The ad driven revenue model has been in place from the very early days of radio and has also been long established in the TV world. However since it hit the internet, a phrase has become popular that accurately states: “if you are not paying for the product, you are the product.” Platforms like Facebook and Youtube sell advertising space to companies based on how many people those ads will reach. There are only so may people in the world though and between TV shows, sport, movies, Netflix, YouTube, books, podcasts, radio, music and live events there has never been greater competition for our attention and the associated ad revenue that comes with it.

When we look at the terrible levels of societal division, dreadful discourse and record levels of mental health, much of this can be traced back to the ad based revenue model. It drives clickbate, outrage and worthless content as creators and media outlets compete for attention in the form of views, clicks and watch time. In addition the platforms have also deployed sophisticated algorithms where the main goal is to increase engagement to maximise advertising revenue. This has also led to elections being manipulated, new forms of espionage and an ushering in of a post truth world.

As creators and viewers on YouTube, we are operating within the ad driven revenue model system. You watch the content for “free” and then advertising revenue is shared between me as the creator and YouTube as the platform. The cost to you is your data, privacy and time and attention to view the ads. It is fairly simple idea but by some distance, the main winner in this love triangle is the platform.

In this video I detail many of the problems with this arrangement and it led me to employ the next option for monetising digital content: the subscription model.

The Subscription Model

In 2019 I launched the Raw Room, a platform created to host premium content such as the Landscape Photography Masterclass and other tutorial content that did not appear on YouTube. I followed a very simple idea: the platform hosts some digital content and then you pay to access it. This model is very common in the form of Netflix, Spotify, Disney+, AppleTV+, Amazon Prime, Substack, Newspapers, and numerous others. Many offer this as an upgrade from a more limited ad based model and in many respects it is an improved and more honest system. It is however not without its problems.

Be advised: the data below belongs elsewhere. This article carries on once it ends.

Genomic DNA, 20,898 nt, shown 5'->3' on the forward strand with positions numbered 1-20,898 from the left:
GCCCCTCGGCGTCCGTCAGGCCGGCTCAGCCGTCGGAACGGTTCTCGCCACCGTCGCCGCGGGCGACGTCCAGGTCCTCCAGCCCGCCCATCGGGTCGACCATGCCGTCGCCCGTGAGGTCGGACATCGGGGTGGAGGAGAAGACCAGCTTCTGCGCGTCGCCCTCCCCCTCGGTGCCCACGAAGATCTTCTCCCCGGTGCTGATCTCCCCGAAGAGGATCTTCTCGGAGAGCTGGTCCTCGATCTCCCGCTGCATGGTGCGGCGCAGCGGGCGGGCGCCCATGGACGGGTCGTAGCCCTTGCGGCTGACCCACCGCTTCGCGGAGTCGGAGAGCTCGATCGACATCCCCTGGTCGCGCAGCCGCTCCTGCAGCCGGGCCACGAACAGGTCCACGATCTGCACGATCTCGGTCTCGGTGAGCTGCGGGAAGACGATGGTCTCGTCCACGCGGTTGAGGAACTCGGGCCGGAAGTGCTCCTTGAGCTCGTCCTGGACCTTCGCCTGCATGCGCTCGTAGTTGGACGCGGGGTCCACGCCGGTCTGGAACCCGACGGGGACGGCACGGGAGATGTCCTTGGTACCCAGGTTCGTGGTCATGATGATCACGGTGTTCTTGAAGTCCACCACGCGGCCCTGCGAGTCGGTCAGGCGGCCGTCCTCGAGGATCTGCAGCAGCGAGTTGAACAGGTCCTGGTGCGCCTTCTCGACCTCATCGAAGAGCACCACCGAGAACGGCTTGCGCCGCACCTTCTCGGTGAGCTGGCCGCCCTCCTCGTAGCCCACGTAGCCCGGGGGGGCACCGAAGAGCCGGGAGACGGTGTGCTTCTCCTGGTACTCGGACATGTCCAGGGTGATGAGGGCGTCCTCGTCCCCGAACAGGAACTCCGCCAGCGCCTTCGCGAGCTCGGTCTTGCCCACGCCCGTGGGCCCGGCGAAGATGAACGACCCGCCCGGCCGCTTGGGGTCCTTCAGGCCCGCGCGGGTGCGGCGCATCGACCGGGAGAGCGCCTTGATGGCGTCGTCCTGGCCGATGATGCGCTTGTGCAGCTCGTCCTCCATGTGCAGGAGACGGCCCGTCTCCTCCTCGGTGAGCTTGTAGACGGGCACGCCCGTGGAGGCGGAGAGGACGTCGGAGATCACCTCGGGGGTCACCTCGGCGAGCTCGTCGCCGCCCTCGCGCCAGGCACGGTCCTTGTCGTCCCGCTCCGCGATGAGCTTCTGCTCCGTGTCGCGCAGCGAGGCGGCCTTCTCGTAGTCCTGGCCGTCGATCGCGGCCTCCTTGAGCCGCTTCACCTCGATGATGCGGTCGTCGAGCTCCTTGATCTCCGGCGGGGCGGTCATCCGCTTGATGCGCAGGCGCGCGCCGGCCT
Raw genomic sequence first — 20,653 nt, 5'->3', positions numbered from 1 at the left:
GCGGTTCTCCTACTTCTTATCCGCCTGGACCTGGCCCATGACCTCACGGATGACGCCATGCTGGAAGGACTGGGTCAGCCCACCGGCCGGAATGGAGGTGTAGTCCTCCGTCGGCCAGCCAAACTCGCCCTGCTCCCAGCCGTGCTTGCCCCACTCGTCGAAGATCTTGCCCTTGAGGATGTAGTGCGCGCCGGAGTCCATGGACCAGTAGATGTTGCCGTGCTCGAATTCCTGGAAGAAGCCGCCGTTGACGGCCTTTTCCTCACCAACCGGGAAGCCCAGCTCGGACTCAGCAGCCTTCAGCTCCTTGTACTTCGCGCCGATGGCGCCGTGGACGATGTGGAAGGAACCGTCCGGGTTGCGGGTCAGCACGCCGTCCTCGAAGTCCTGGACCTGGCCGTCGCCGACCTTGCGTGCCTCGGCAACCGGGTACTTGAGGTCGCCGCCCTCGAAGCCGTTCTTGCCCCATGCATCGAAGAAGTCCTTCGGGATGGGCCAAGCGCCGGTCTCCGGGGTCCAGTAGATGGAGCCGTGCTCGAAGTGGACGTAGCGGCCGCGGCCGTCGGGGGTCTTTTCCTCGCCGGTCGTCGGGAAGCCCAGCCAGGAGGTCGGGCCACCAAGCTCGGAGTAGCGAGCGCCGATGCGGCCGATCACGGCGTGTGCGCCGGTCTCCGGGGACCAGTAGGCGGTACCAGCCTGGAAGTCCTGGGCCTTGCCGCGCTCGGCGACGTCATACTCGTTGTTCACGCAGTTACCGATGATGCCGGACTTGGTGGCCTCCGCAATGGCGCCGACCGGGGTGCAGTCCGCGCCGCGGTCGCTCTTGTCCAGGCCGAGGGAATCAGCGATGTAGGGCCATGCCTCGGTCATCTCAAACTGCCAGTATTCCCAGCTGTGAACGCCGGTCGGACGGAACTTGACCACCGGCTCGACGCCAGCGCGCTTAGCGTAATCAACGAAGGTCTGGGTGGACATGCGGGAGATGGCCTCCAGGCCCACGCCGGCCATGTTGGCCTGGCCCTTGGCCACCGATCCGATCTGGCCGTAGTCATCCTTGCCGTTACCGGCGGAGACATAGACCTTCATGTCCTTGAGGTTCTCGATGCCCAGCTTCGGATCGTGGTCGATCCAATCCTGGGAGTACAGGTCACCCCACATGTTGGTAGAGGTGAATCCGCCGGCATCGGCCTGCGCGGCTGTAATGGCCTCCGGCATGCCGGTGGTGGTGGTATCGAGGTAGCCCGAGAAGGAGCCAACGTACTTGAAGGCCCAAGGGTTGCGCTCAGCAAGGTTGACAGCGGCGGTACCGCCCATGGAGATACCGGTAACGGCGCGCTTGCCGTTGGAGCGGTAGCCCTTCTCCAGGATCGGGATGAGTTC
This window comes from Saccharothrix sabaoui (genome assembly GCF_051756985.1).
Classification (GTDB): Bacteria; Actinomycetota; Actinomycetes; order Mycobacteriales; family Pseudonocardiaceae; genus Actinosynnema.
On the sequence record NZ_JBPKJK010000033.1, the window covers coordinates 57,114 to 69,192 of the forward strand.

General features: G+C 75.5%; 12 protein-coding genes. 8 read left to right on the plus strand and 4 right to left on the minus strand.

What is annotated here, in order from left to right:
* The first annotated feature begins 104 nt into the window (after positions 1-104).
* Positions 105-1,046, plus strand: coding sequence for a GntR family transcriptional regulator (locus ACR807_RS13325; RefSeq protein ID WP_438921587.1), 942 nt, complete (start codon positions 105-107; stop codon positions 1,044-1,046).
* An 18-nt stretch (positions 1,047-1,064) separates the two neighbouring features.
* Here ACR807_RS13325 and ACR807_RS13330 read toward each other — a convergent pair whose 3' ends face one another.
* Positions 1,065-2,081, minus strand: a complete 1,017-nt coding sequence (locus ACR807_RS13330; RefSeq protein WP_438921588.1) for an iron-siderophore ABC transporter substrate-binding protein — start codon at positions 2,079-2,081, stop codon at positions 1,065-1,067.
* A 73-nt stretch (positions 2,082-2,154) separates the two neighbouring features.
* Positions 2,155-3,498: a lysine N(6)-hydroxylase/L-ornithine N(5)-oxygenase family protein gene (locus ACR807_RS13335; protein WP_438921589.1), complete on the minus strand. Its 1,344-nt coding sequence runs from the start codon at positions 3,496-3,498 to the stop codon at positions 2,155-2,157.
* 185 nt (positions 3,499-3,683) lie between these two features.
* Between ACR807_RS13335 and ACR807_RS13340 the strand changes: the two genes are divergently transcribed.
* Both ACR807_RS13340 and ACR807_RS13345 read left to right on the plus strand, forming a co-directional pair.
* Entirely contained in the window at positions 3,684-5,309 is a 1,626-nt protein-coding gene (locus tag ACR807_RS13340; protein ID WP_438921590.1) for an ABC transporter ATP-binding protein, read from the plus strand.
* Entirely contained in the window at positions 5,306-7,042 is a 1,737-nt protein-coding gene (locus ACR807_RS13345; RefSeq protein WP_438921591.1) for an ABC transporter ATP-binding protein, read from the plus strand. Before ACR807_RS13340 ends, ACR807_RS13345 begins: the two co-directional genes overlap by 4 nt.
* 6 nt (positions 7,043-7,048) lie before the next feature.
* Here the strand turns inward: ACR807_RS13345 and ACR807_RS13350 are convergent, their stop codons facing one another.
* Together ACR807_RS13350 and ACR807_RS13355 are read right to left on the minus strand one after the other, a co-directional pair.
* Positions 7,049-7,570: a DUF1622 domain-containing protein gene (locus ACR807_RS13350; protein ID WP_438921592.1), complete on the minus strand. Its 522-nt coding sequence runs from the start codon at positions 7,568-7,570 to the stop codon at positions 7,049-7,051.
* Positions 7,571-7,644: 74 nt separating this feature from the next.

The fundamental problem of the subscription model is that it is trying to prevent information from doing what it naturally wants to do; because of human nature, it wants to be free. This explains the irritation we have all felt when clicking on an interesting article on social media only to be transferred to the website and hit square in the face with a paywall.

The second problem with the subscription model is there are now just so many of them. You could easily end up spending £200 per month by the time you have paid for software, entertainment, news and education. It is a privilege afforded only to those who…..well, can afford it! 

When I launched First Man Photography one the founding ideas was for the information and entertainment to be as inclusive as possible, for this reason, whilst I believe the Raw Room subscription has always delivered excellent value, something about it just never felt quite right. This is why the Raw Room has now switched to the third option of monetising digital content, the most natural, honest and authentic option; the Value-for-Value system.

A Brave New World

Value-for-value is a simple idea. Videos, entertainment and information is provided free of charge with no ads, no sponsorships, no algorithms, no middleman and no subscription based paywall.

If the content is valuable to you, then you are encouraged to give value back in return. This could be in the form of a regular donation, buying a physical product or even just giving up a bit of your time to share the article.

It is similar to the patreon idea but that is a middleman service and really just operates as another layer to the the ad based system. YouTube premium, Sky Sports and other services are similar.